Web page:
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Charlie Strong's Last Ride (By Daniel Seahorn)


Mike Roach
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Charlie Strong made the hashtag #LetsRide popular in Austin and within the state of Texas, but that hashtag died right alongside his tenure as head coach of the University of Texas football team in Lawrence, Kansas tonight. #LetsRide? It was more like the #LastRide for Charlie Strong and his staff after an embarrassing 24-21 overtime loss to a Kansas team that hadn’t won a conference game since 2014 and had not notched a win against Texas since 1938.

 

This is going to read something like Charlie Strong’s obituary, and at this point, it is pretty fitting because he’s a dead man walking to the University of Texas’ fans and the proverbial casket has already been picked out and sized for him. Charlie Strong is a good man with good values, and is a coach that players love playing for and that they personally love. He took on a tough task in a tough time for a struggling program, and was tasked with the responsibility of rebuilding it, essentially from scratch. Struggles were expected along the line of the rebuild, but at a place like Texas, results are not only needed, but are expected. Struggling was expected as Strong and his staff tried to restock the pantry, build up the depth chart, and most importantly, find a quarterback. Strong has successfully done these things given how well he and his staff have recruited over the past two recruiting cycles. Within the last cycle, they found a gem in freshman quarterback Shane Buechele, who is looking like the answer to the Longhorns’ quarterback problem.

 

Despite recruiting talent to campus, the Longhorns went 5-7 in 2015 and are now looking at 5-7 for the second year in a row after today’s debacle in Lawrence. There was talk of Strong maybe saving his job if he went 8-4 or 7-5, but I think the latter was lip service, all things considered. Folks in Austin have had eyes for Houston’s Tom Herman for some time now, and there has been an increasing amount of chatter with Strong’s seat reaching “7th layer of hell” hot this season. With Herman and Houston dominating Heisman front runner Lamar Jackson and Louisville on Thursday, and Texas adding another very embarrassing loss to the resume, it should all become academic at this point.

           

With things trending in the wrong direction for some time, I never got on board with firing Strong in the middle of the season, as I felt it was pointless and there wasn’t a coach on staff prepared to wear the interim tag for the rest of the season. Well, it isn’t exactly midseason any longer, but after today’s performance, I don’t see how Strong is able to continue being the head coach past Monday or Tuesday of next week. At this point, optics no longer matter (for some they have never mattered) and the final game (or games) are pointless. At the University of Texas, you don’t get to lose games against Iowa State and Kansas in consecutive seasons and expect to keep pulling in 5 million bucks a year. The standard is high (probably ridiculously high) at Texas, but you know what you are getting yourself into when you sign on the dotted line.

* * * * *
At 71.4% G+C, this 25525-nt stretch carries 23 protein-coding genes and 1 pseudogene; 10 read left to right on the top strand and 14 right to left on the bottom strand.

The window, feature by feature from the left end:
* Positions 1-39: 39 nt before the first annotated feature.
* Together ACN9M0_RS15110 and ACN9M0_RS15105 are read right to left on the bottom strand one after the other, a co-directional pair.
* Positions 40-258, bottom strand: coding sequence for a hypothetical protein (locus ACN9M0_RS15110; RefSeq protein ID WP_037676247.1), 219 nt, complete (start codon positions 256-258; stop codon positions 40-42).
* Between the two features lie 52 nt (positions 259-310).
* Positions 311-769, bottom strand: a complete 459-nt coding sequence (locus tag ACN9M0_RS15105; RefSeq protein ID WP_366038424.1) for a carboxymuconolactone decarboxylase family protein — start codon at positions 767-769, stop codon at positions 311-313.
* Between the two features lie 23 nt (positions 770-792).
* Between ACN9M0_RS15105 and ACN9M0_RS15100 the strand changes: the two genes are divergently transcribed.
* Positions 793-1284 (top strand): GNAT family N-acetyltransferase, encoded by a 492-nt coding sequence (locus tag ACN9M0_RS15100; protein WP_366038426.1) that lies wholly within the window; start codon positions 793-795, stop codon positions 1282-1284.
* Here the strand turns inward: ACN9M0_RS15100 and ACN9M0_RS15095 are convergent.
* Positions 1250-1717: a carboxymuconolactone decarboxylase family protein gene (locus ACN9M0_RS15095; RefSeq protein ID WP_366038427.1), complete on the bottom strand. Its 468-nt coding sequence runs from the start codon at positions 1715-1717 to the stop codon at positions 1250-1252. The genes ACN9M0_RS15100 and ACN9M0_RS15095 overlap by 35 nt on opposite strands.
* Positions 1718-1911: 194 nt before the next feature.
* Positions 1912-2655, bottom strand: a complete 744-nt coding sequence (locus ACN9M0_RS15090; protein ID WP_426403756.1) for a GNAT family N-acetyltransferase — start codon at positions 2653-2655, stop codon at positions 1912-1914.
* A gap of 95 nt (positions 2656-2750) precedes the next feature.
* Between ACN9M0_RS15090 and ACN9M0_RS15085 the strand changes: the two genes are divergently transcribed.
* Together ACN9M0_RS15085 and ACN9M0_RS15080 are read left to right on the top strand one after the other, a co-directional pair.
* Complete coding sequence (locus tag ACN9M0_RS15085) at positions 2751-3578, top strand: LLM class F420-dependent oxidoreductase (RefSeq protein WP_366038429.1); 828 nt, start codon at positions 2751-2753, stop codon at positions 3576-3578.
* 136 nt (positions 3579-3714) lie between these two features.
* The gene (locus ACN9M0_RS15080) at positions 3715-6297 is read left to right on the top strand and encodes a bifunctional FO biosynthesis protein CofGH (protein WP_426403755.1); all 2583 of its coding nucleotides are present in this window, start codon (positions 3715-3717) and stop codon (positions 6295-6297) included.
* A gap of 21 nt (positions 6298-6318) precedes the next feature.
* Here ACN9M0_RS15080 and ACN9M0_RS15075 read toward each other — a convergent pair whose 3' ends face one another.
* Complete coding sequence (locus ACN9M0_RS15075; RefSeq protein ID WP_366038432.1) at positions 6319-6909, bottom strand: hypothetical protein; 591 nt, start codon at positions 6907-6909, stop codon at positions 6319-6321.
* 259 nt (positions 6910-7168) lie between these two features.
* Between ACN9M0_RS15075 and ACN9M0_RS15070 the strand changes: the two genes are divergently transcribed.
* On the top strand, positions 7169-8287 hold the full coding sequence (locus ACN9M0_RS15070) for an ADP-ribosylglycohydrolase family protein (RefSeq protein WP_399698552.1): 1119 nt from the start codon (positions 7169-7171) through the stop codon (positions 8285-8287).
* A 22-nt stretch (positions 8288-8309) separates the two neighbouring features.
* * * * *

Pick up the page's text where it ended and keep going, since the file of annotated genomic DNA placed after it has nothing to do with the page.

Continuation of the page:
I feel bad for Coach Strong because I feel like he’s a good man and he didn’t back his way into the job at the University of Texas. You don’t get where he got by being bad at what you do. The truth is, he just isn’t what the University of Texas needs right now and parting ways is the best thing for all parties involved. I feel bad for the players because they obviously love Coach Strong and love playing for him. It’s obvious they are heartbroken about the pending termination of the man they signed up to play for. I especially feel bad for guys like D’Onta Foreman who logged 50 (!!!!) carries and wasn’t rewarded for his effort despite a coaching staff riding him into the ground down the home stretch. The players are going to be upset and justifiably so, but they deserve better and deserve to be rewarded for the effort that they are exerting on a daily and weekly basis. Unfortunately for them, better requires a change at the top with a new face and voice.

           

This is the end of the road for Charlie Strong in Austin. I don’t love the man any less, but the time has come to close the casket, drive to the grave plot, and bury this coaching tenure six feet under. Thanks for the good times, Coach. While there weren’t a ton of them, we still thank you for taking on a tough task, running a tight ship, and cleaning up the program. It didn’t work out in Austin, but best of luck to you at your next stop. This will likely be my last time writing on anything involving Strong and Texas. It’s all over but the crying, folks. And for some, I think it is more than safe to say there won’t be any tears or grieving.

#LastRide 



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Charlie Strong made the hashtag #LetsRide popular in Austin and within the state of Texas, but that hashtag died right alongside his tenure as head coach of the University of Texas football team in Lawrence, Kansas tonight. #LetsRide? It was more like the #LastRide for Charlie Strong and his staff after an embarrassing 24-21 overtime loss to a Kansas team that hadn’t won a conference game since 2014 and had not notched a win against Texas since 1938.